Just a quick note on the post itself: not sure if it was intentional or not, but I found it interesting that the hypothetical "Moishie" is immediately given a management job instead of a job on the warehouse floor. It's really just too perfect as the people I have encountered like Moishie would never take the warehouse job - it's beneath them. They need a respectable job, one that is fitting for a Ben Torah!

Miami Al said...

Jackie,

It's NOT a cure all.

But the unemployment rate amongst college gradutes is about half to one third the rate of non graduates. (2:1 for high school grads, 3:1 for non-high school grads).

Look, graduating in a deep recession is terrible luck, and leaves you in trouble. However, over the long run, there is a HUGE economic disparity, even in the recession, between college graduates and non-graduates.

Had you graduated in 2007 or 2008, you wouldn't be having this problem.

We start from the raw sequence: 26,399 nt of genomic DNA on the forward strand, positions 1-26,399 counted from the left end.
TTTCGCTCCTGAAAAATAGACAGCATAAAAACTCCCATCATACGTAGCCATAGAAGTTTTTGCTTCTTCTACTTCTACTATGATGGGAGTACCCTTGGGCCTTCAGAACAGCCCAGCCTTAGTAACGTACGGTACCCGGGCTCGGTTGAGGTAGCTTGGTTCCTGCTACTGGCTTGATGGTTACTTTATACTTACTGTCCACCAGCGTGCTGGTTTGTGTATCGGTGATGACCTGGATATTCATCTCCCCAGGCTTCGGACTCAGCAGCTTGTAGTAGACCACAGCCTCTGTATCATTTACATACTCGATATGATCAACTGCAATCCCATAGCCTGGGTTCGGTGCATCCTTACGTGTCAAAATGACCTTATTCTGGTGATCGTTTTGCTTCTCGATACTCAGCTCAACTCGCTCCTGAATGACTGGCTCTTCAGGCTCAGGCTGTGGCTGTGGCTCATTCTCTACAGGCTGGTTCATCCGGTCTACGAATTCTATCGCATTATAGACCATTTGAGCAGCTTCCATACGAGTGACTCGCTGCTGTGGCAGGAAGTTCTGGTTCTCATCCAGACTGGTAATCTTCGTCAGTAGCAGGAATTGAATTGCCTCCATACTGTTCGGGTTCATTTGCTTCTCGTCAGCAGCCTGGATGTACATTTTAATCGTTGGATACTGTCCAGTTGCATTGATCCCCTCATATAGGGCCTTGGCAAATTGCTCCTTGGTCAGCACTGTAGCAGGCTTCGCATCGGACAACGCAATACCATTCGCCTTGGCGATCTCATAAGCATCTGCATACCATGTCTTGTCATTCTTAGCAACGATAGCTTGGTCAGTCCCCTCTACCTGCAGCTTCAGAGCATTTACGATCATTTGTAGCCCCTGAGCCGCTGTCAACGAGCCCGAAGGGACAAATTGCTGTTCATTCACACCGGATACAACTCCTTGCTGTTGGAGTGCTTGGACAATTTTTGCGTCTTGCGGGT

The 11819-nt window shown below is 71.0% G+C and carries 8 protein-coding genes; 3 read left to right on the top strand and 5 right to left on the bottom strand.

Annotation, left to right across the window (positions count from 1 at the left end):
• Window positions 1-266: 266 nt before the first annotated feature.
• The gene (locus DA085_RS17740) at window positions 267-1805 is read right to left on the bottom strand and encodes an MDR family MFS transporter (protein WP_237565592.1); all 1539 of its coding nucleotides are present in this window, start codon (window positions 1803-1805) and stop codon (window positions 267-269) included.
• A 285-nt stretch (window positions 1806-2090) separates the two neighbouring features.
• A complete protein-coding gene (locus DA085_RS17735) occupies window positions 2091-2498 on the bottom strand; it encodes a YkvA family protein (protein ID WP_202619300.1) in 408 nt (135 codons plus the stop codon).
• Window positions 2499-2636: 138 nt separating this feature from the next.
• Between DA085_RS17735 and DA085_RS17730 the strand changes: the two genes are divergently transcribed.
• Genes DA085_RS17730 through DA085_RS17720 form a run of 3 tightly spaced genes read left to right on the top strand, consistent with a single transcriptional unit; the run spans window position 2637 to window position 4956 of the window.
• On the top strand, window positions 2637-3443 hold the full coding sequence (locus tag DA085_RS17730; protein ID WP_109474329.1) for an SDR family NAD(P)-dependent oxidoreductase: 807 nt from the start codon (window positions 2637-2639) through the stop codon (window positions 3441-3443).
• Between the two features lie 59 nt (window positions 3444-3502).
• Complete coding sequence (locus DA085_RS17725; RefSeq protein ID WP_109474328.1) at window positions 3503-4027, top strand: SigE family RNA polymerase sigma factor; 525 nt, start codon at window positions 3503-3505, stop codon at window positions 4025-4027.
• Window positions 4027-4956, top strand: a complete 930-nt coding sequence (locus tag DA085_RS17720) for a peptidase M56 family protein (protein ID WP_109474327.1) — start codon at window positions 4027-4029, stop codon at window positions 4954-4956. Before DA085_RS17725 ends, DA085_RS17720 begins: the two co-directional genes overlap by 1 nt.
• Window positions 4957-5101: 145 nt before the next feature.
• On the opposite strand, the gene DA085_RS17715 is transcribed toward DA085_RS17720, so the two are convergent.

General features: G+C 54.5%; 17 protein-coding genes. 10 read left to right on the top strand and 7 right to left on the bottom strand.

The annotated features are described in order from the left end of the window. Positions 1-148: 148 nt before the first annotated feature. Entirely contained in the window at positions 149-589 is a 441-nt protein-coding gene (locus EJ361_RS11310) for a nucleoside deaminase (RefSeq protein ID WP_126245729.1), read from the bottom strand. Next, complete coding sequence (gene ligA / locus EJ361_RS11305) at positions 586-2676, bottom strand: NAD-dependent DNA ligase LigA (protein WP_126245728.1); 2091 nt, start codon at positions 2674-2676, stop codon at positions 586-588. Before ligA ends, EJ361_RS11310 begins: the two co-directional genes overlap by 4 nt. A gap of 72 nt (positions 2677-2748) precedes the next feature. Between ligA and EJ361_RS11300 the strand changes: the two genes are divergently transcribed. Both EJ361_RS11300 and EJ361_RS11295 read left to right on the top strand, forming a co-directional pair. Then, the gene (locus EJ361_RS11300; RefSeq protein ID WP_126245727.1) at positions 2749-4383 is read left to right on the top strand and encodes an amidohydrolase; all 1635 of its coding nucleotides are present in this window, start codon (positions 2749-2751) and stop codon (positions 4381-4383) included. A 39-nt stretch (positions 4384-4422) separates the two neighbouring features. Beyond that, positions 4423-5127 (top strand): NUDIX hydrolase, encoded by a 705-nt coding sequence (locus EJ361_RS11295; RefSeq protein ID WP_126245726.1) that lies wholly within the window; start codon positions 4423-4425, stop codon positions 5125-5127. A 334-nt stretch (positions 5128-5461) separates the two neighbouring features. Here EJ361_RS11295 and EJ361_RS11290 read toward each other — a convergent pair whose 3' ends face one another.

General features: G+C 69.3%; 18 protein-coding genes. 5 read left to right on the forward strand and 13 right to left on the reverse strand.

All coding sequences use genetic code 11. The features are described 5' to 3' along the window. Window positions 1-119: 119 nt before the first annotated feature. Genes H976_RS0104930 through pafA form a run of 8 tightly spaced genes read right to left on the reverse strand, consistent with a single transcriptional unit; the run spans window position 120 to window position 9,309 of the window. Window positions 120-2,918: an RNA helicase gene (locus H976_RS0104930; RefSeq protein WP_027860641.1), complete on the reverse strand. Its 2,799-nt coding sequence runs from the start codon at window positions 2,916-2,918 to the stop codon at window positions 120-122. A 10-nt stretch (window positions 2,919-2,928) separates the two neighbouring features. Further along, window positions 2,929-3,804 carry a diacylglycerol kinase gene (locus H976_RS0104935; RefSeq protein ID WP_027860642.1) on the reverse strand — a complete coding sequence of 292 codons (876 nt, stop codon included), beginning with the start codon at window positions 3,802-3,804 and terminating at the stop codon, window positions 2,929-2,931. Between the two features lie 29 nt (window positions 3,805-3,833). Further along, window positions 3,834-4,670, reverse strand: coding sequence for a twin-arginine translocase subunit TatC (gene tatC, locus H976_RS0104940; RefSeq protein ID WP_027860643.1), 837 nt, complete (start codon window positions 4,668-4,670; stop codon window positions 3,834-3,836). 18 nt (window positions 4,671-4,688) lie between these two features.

That's awful luck, but doesn't change the pattern.

Orthonomics said...

Jackie-I agree with you about the push towards college and think many would be better served by learning a vocation or finding their passions through on the job work.

However, we have a unique issue of am emerging degree market. We have young people who are "Clepping" (yes, it can be used as a verb) their way through school. They lack the access to internships, career fairs for new recruits, and career counseling that those who go a more traditional route have access to.

Our high schools also don't have much, if any, vocational. So we do have a bit of an issue.

And even "small fries" like me, get asked if I can help someone (i.e. employ someone) for something. I can't because I need the work I have and I can't risk my own clientele. There is a fear of stepping out of the comfort zone. And yet there is so much to be learned and even if one returns to work in the community later, their skills will only be enhanced.

Ok, have to run.

Adrienne said...

What is "Clepping"?

David said...

College isn't the be-all and end-all. There is a HUGE difference in employability between a BA in English and a BS in Engineering, for example.